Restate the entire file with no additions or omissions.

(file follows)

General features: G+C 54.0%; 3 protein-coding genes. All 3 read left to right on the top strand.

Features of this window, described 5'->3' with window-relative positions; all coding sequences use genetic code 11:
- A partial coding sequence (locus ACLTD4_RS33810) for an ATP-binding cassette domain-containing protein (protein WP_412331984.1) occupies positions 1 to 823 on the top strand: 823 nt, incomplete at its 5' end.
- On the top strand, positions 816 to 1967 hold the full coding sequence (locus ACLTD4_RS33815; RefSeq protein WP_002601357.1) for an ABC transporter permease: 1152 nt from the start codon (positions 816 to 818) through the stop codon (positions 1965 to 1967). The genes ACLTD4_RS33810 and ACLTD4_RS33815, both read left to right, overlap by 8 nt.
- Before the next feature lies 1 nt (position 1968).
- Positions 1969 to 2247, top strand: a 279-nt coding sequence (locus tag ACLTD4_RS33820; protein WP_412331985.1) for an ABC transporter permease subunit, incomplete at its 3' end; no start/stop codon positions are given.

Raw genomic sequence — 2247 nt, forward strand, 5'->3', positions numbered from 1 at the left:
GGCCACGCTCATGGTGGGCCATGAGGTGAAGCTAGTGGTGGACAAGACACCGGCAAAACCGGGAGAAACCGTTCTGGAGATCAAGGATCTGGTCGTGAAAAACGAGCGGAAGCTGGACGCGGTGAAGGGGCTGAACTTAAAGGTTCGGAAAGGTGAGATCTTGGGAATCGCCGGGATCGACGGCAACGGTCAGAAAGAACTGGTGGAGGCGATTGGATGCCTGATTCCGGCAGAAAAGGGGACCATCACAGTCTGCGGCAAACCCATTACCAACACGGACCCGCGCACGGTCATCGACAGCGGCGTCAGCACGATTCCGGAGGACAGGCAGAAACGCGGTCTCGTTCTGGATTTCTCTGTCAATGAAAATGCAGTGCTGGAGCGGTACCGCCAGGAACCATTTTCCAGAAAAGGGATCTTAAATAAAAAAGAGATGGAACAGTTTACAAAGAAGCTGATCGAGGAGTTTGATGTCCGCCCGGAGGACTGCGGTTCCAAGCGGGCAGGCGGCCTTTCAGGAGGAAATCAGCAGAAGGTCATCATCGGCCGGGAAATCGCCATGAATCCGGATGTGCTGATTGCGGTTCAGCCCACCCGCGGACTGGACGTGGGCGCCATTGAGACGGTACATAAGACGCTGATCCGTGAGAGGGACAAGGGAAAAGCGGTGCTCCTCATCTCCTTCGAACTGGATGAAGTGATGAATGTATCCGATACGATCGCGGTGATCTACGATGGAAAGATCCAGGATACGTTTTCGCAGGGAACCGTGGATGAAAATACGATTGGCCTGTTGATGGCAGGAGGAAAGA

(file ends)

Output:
General features: G+C 54.0%; 3 protein-coding genes. All 3 read left to right on the top strand.

Features of this window, described 5'->3' with window-relative positions; all coding sequences use genetic code 11:
- A partial coding sequence (locus ACLTD4_RS33810) for an ATP-binding cassette domain-containing protein (protein WP_412331984.1) occupies positions 1 to 823 on the top strand: 823 nt, incomplete at its 5' end.
- On the top strand, positions 816 to 1967 hold the full coding sequence (locus ACLTD4_RS33815; RefSeq protein WP_002601357.1) for an ABC transporter permease: 1152 nt from the start codon (positions 816 to 818) through the stop codon (positions 1965 to 1967). The genes ACLTD4_RS33810 and ACLTD4_RS33815, both read left to right, overlap by 8 nt.
- Before the next feature lies 1 nt (position 1968).
- Positions 1969 to 2247, top strand: a 279-nt coding sequence (locus tag ACLTD4_RS33820; protein WP_412331985.1) for an ABC transporter permease subunit, incomplete at its 3' end; no start/stop codon positions are given.

Raw genomic sequence — 2247 nt, forward strand, 5'->3', positions numbered from 1 at the left:
GGCCACGCTCATGGTGGGCCATGAGGTGAAGCTAGTGGTGGACAAGACACCGGCAAAACCGGGAGAAACCGTTCTGGAGATCAAGGATCTGGTCGTGAAAAACGAGCGGAAGCTGGACGCGGTGAAGGGGCTGAACTTAAAGGTTCGGAAAGGTGAGATCTTGGGAATCGCCGGGATCGACGGCAACGGTCAGAAAGAACTGGTGGAGGCGATTGGATGCCTGATTCCGGCAGAAAAGGGGACCATCACAGTCTGCGGCAAACCCATTACCAACACGGACCCGCGCACGGTCATCGACAGCGGCGTCAGCACGATTCCGGAGGACAGGCAGAAACGCGGTCTCGTTCTGGATTTCTCTGTCAATGAAAATGCAGTGCTGGAGCGGTACCGCCAGGAACCATTTTCCAGAAAAGGGATCTTAAATAAAAAAGAGATGGAACAGTTTACAAAGAAGCTGATCGAGGAGTTTGATGTCCGCCCGGAGGACTGCGGTTCCAAGCGGGCAGGCGGCCTTTCAGGAGGAAATCAGCAGAAGGTCATCATCGGCCGGGAAATCGCCATGAATCCGGATGTGCTGATTGCGGTTCAGCCCACCCGCGGACTGGACGTGGGCGCCATTGAGACGGTACATAAGACGCTGATCCGTGAGAGGGACAAGGGAAAAGCGGTGCTCCTCATCTCCTTCGAACTGGATGAAGTGATGAATGTATCCGATACGATCGCGGTGATCTACGATGGAAAGATCCAGGATACGTTTTCGCAGGGAACCGTGGATGAAAATACGATTGGCCTGTTGATGGCAGGAGGAAAGA